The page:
After a couple of minutes the ball was played back to Coyne, who took an interminable time to wind himself up to welly the ball down field. Timewasting already? Eventually, Coyne cracked a long punt down field onto Mansaram's head. Well, I think it was Mansaram. Coyne had taken so long eyes had started to wander. Yes, I stick with Mansaram, who, on the Town centre right, just inside the Derby half, flicked the ball on towards the corner of the penalty area. The Derby left back (tall, gormless, hopeless) turned like a three legged ox weighed down by a rusty plough and Cooke was away. From the edge of the area, perhaps 10 yards out, Cooke drove in a cross that seemed to curl away from goal. The goalkeeper managed to parry the ball into the ground and it continued on through the goalmouth. OSTER ran in from just beyond the far post and headed the ball back across the 'keeper and, well, there is only one way to describe it - in. A little corner of Derby that will be forever Grimsby erupted in a huge guffaw. A disbelieving hoot and howl of incredulous joy. Followed 2.43 seconds later by "It won't last".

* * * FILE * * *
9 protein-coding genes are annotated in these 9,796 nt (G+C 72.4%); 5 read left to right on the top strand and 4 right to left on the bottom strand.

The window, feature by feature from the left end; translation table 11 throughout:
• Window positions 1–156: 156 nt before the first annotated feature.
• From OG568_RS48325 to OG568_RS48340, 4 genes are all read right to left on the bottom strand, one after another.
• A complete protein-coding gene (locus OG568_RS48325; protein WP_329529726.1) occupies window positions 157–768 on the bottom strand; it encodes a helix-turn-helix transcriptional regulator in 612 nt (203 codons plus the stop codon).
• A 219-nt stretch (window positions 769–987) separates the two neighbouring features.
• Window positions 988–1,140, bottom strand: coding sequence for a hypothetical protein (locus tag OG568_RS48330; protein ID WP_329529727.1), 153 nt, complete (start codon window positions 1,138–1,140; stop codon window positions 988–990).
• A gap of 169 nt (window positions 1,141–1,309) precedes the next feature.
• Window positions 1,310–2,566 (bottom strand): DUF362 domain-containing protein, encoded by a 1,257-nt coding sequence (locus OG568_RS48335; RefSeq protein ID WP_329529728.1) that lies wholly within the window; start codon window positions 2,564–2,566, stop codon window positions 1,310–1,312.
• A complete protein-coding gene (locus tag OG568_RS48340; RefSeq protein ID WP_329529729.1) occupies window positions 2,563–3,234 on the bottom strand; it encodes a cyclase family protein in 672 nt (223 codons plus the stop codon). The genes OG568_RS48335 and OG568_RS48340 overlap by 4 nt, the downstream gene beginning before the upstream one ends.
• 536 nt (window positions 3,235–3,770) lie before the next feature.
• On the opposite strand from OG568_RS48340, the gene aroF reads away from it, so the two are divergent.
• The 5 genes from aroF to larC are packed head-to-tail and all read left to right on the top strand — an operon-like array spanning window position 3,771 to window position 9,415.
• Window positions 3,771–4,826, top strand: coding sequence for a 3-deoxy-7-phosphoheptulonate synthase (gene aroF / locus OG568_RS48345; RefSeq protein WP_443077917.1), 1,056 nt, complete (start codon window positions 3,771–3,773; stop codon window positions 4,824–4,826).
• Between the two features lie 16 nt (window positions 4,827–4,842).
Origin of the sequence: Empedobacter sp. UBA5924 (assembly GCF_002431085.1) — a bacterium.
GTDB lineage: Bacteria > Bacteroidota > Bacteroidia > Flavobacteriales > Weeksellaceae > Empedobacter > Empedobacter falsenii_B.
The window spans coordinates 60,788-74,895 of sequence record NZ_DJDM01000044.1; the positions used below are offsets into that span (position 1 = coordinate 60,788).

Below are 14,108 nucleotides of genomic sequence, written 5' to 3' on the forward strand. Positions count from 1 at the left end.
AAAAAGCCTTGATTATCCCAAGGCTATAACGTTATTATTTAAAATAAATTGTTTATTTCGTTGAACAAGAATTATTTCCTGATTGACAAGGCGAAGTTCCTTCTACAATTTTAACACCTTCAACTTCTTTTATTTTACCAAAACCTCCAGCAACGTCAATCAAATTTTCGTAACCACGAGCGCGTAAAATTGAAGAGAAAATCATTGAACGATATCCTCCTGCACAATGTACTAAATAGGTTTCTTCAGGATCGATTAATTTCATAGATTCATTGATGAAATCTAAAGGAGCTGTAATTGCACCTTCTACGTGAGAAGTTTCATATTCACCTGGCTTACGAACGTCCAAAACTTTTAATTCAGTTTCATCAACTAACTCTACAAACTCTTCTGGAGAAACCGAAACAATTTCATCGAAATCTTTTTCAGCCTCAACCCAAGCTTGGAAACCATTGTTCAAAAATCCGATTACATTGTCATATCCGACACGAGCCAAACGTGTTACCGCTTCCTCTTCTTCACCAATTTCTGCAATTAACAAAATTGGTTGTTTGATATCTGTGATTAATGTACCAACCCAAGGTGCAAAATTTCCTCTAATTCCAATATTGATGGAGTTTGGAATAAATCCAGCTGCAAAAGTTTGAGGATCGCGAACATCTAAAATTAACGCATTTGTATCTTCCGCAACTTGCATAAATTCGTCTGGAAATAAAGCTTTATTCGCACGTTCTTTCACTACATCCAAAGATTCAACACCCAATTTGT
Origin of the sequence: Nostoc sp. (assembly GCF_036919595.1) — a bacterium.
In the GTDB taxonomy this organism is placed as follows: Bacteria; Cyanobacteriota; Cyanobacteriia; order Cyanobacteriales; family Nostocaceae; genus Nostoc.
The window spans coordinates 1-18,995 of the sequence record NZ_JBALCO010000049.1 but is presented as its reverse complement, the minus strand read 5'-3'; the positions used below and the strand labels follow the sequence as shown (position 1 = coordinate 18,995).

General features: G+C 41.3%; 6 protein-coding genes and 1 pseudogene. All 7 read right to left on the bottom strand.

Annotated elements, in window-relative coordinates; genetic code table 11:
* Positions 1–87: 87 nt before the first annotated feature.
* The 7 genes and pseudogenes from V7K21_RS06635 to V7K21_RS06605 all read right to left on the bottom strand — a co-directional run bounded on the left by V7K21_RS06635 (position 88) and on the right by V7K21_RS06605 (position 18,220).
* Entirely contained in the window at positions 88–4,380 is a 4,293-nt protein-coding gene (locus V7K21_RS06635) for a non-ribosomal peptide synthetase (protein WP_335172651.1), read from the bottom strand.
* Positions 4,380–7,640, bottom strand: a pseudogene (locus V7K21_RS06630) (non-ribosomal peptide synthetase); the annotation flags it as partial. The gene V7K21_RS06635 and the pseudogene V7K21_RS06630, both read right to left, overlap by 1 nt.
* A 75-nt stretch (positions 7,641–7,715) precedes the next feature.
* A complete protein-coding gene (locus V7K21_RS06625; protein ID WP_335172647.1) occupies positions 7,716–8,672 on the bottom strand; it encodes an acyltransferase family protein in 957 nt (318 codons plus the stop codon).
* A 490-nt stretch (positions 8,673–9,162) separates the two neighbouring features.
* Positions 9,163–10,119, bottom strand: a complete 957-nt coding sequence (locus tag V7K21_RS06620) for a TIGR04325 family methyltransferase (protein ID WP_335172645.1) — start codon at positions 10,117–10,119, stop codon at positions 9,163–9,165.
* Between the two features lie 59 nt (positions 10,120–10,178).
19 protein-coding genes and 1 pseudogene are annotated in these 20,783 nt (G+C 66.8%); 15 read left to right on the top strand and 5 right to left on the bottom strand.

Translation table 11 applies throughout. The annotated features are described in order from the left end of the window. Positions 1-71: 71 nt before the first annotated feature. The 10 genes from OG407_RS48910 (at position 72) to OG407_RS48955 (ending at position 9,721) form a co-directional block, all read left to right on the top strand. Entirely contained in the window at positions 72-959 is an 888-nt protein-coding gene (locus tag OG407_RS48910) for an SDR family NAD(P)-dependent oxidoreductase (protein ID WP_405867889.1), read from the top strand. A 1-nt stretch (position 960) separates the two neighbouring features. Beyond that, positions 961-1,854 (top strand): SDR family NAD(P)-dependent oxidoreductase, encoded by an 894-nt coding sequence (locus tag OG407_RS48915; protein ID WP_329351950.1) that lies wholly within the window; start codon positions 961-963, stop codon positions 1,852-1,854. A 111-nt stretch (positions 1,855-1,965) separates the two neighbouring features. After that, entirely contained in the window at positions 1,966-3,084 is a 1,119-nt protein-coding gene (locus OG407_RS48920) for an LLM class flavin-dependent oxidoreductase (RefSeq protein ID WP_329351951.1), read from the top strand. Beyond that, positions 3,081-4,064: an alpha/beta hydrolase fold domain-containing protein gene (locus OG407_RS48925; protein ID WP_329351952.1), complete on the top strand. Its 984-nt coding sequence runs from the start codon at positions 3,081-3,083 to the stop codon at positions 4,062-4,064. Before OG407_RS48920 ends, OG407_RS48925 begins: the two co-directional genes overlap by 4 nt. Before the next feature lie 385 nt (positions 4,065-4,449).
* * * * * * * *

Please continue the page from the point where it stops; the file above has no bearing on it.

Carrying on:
Derby ran around a bit more, with Gregory pacing the touchline whistling to his players like a demented farmer with a querulous pack of hounds. It was slightly disconcerting to see the movement of Christie (especially) when Derby attacked, always peeling, darting, spinning into spaces between defenders. But we've got Georges. The next effort on goal was, again, Town, following on from some lovely passing and movement down the right, a blur of blue shirted marauders. A corner from the right, curled high and away from goal by Oster to Groves, about 10 yards out and 5 wide of goal. He knocked a loopy header back across goal and the goalkeeper got in an awful tizz, almost catching a defender's head, rather than the ball, as it arced past him towards the top left hand corner. The ball dropped off some part of his anatomy and he managed to fall on it as it bobbled around inside the 6 yards box. All very nice so far, with Town knocking the ball around pleasingly, none of this whack it to Livvo's head nonsense that often sums up away performances.